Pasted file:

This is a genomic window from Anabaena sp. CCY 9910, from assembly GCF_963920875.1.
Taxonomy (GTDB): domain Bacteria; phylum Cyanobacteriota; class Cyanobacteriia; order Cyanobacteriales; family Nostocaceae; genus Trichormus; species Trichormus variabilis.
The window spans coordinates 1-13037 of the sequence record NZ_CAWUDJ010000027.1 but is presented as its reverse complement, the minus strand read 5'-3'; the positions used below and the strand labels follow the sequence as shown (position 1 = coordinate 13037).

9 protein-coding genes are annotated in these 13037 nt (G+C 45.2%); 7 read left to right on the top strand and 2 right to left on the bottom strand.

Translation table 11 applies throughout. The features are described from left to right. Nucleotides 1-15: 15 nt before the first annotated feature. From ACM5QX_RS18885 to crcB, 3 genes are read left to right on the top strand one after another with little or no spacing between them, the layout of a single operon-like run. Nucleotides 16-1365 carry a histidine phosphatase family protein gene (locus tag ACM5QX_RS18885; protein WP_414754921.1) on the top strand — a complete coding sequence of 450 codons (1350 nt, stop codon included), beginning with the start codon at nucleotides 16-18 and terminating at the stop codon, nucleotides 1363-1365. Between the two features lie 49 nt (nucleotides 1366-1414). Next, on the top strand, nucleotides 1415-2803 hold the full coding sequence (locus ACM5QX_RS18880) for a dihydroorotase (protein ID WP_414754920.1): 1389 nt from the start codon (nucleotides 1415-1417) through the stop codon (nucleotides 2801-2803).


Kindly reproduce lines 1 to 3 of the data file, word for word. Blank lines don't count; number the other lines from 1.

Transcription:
This is a genomic window from Anabaena sp. CCY 9910, from assembly GCF_963920875.1.
Taxonomy (GTDB): domain Bacteria; phylum Cyanobacteriota; class Cyanobacteriia; order Cyanobacteriales; family Nostocaceae; genus Trichormus; species Trichormus variabilis.
The window spans coordinates 1-13037 of the sequence record NZ_CAWUDJ010000027.1 but is presented as its reverse complement, the minus strand read 5'-3'; the positions used below and the strand labels follow the sequence as shown (position 1 = coordinate 13037).